I used an airbrush to paint the castle as I did the tiles. There are 10 different shades of grey 😉 used to paint the castle.
Then the castle was weathered with different inks to make it look older.
In the above pictures you see the finished castle on the terrain tiles.
So now how do my knights and sergeants get into the castle? I had to scratch build a bridge. Then how will the bridge be guarded on the other side of the moat?
There had to be something like a outer battlement. This had to be build from scratch too as tabletop workshop was defunct and I couldn’t get hold of any other parts.
So I started again by building the battlement out of Styropor and the bridge out of wooden coffee steerers.
Like with the terrain tiles I clad the Styropor in blue foam and started carving stones into the foam . the wooden beams were made out of coffee steerers again.
As before I placed a figure on the battlement so you can better judge how big it is.
Then the building was painted again with an airbrush . I place my bigger models on a turn table while airbrushing so I don’t have to touch them during the process .
I hope this article shows that it is not that difficult to build bigger features from scratch just go for it! If you have any questions about the building process just ask!
Here are some pictures with the terrain in action:
Building cover for your troops
As I am playing Bold action by Warlord miniatures , I need a lot of scenery!
If you do not know Bold action it is a squad or platoon level wargame set in WWII.
As troops die very quickly in this system without adequat cover I started my terrain building project with fieldwalls.
I started by getting small stones from a hobby store . They are normaly used for
decoration purposes and a bit of cardboard. I cut a strip of cardboard about 1x10cm
big and started to glue the stones with superglue to the cardboard adding row after row
I did 4 different walls two strait walls, one wall with a wooden door and one destroyed wall section .
The door and the doorposts are made out of styrofoam . The Styrofoam was inscribed with a woodgrainpattern.
As I wanted more then 4 wall sections I started to do silicone moulds to be able to cast the walls in resin. To protect the wallsections they were primed with black Gesso ( a primer normally used for oil paintings)
After priming I started to make the molds.
I build a box out of lego bricks and stuck a cardboardbottom to the box with tape. ( The bricks are reusable). Then I placed the walls in the box and fixed them with superglue to the bottom. If you don´t do that the master may float up durig pouring of the resin and the mould doesn`t work later.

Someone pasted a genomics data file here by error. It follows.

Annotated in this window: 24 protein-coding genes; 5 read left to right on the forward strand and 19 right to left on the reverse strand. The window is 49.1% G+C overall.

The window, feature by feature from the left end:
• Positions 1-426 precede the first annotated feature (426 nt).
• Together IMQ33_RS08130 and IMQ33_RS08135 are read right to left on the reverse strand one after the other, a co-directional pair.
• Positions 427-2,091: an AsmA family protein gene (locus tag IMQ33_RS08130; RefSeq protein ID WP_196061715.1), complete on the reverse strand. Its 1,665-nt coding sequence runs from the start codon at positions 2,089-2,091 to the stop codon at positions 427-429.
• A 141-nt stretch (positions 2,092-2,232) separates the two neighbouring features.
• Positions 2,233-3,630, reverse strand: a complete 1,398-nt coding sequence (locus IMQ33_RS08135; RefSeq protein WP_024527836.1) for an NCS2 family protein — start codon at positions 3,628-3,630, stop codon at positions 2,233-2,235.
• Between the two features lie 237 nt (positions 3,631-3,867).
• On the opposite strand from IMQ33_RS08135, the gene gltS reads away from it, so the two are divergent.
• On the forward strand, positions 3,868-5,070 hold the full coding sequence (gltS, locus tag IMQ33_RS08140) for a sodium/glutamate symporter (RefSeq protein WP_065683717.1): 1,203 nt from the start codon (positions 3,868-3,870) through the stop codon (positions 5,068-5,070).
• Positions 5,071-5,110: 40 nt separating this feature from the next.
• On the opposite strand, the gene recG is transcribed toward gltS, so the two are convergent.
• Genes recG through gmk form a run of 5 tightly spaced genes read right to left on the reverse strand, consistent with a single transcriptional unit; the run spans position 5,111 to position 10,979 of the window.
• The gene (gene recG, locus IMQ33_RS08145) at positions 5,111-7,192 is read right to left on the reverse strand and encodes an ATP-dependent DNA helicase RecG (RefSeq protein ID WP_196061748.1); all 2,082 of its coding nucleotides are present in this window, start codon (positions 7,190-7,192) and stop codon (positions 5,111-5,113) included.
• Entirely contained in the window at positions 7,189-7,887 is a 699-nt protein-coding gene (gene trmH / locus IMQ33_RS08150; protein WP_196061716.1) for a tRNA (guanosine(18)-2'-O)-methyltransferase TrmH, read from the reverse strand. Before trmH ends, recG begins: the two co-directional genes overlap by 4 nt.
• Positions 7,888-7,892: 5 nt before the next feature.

I use silicone and resin by Rairo a German hobbystuffprovider.
When the silicone is set ( after about 2 hours you can get rid of the box.
Here you see the mould of the broken wall section. to use the whole mould space I put in 2 mine markers I made ( the black round things!). Now you can start casting the walls and the door.
Here are a few sample pictures of the cast up wall sections. Of course they are useable for different periods not only WWII.
Timelines saxon house 28mm
Timeline is a relative new workshop producing MDF laser cut buildings in 28mm, 20mm and 15 mm scale.
They are very affordable and easy to build. They even include teddy bear fur for thatched roofs were necessary.
The building comes with a base. You get two wall halfs for every side of the building. So you glue the wooden beam sections on the solid wall sections wich gives a very nice 3 dimensional building.
as you can see on theses pictures.
Then you have to glue the two roof sections . This is very easy to do because of the pegs in the side walls which keep the roof in place. But be careful not to get glue between the roof and the walls if you want to be able to lift the roof off later during your wargames. These pegs are nice for constructing the building but it is quite difficult to lift off the roof because of the tight fit!
The last step is to glue in the doors and attach the teddy bear fur. You can do that with ordinary white or wood glue.
Timeline recomends to paint the teddy bear fur with a mix of white glue and water to get a more natural look just like real thatch